I think if you average any kind of a positive return by passively investing in mutual funds, index funds, or ETFs, you're probably doing about as well as can be expected in this environment. Remember--most actively managed funds fail to even match the market (S&P 500) due to fees and overtrading. And a lot of people were spoiled by the extended bull market of 1982-2000 where the average annual return was just under 15% a year.
Now, after a disastrous 2008, the S&P 500 is currently at levels last seen in 1997.
Here are a pair of links to help illustrate:http://www.1stock1.com/1stock1_141.htm
- This shows the annual return of the S&P 500 since 1975.http://www.safehaven.com/showarticle.cfm?id=68
- And this one includes a chart showing the average annual returns for all secular bull and secular bear markets going back all the way to 1802. The average annual return per year in a secular bear market (like we've been in since 2000) is just 0.3%. This one, after factoring in 2008, is considerably negative (from 2000 to 2007, the S&P 500 ended at almost identical level from where it started - and then there was 2008).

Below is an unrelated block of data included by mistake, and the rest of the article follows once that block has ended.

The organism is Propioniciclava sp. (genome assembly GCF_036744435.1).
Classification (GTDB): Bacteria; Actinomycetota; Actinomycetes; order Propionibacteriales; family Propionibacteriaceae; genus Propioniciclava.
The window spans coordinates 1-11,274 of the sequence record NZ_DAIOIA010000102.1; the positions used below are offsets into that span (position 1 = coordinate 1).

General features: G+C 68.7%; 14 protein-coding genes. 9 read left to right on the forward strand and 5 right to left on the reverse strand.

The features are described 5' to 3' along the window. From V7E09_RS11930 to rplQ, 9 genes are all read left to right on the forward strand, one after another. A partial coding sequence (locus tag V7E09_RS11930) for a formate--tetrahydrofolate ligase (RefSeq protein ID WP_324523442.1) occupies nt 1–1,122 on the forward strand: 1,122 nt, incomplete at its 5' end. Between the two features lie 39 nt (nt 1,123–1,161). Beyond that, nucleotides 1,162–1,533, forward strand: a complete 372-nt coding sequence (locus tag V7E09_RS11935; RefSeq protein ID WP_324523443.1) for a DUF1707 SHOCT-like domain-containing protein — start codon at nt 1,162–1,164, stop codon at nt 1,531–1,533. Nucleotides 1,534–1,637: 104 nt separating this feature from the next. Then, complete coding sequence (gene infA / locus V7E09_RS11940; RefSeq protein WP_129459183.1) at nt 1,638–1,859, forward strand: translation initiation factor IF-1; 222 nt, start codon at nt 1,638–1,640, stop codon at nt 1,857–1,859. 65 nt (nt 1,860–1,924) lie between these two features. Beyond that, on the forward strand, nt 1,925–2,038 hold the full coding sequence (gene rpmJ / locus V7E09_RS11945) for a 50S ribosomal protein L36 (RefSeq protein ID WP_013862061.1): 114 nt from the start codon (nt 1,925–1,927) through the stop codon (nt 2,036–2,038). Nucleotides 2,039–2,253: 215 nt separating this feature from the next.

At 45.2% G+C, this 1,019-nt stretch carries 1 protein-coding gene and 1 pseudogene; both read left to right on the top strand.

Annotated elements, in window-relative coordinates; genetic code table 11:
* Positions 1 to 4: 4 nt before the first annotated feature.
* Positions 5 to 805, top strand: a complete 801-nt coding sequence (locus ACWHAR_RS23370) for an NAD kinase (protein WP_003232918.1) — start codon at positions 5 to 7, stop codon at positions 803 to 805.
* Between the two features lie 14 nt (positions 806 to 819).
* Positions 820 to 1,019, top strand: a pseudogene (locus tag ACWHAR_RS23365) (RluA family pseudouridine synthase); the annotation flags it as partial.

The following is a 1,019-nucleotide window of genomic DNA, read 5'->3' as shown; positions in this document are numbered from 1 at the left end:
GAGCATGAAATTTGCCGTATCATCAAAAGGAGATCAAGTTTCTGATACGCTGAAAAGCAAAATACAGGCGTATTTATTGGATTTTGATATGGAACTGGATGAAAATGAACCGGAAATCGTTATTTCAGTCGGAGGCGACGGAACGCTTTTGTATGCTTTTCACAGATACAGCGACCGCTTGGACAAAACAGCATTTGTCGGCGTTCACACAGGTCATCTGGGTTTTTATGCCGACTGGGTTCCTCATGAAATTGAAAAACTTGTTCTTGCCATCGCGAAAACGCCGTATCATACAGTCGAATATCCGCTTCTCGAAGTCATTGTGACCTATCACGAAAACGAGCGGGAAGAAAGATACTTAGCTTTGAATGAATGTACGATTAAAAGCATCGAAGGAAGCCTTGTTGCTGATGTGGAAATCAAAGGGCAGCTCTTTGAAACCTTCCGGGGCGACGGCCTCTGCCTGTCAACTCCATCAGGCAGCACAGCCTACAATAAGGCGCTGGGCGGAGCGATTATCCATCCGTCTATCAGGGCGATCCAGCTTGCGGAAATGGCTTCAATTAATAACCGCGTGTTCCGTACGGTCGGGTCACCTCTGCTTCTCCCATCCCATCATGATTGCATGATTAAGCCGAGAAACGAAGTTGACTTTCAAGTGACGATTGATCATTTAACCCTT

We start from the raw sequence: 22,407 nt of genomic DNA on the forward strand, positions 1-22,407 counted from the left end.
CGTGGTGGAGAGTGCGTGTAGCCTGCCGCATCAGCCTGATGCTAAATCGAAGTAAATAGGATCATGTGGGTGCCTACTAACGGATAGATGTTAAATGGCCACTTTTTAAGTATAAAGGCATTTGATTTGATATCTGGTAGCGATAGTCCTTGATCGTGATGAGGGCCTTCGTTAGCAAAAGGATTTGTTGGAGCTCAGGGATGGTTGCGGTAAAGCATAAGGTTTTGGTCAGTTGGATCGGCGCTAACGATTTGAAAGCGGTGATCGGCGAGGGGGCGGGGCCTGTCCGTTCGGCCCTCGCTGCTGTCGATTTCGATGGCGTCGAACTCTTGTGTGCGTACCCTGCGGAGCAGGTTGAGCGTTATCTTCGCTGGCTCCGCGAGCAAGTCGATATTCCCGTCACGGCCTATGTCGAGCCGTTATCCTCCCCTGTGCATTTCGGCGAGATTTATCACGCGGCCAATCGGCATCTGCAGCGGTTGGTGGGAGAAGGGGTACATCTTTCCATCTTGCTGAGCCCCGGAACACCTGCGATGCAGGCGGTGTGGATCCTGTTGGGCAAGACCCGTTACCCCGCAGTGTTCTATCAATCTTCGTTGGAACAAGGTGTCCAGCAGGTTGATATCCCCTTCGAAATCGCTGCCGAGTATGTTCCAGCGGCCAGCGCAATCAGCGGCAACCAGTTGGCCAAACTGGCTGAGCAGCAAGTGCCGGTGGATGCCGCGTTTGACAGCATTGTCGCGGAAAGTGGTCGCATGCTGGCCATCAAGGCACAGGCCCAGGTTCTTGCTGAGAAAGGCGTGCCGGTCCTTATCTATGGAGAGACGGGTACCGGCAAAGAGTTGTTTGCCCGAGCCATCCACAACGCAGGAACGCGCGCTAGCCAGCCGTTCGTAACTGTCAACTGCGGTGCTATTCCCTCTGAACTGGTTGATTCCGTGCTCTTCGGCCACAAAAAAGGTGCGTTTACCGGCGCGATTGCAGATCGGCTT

Also, focusing on the "average" return misses another point - average isn't typical. If you look at the S&P 500 returns over the last 14 years (since 1995), 11 of those 14 years have seen double digit returns - both negative and positive. No one complains when the market goes up 26% (2003) or 13% (2006) but how soon are you going to be paying cash for your vehicle when the market drops close to 40% like it did last year?
Don't get me wrong - I really do like this strategy. My only complaint is that it's illustrated with an extremely best-case scenario. If you're going to passively invest your savings from not having a car payment, and since you're going to need the money in the somewhat near term, do yourself a favor and put it in CDs where it will at least be safe and you can count on a positive return.
I'm not saying you can't make any money in this market, but it requires active investing, not passive investing (and that's not intended as a slight or criticism toward anyone--some of my closest friends are passive investors).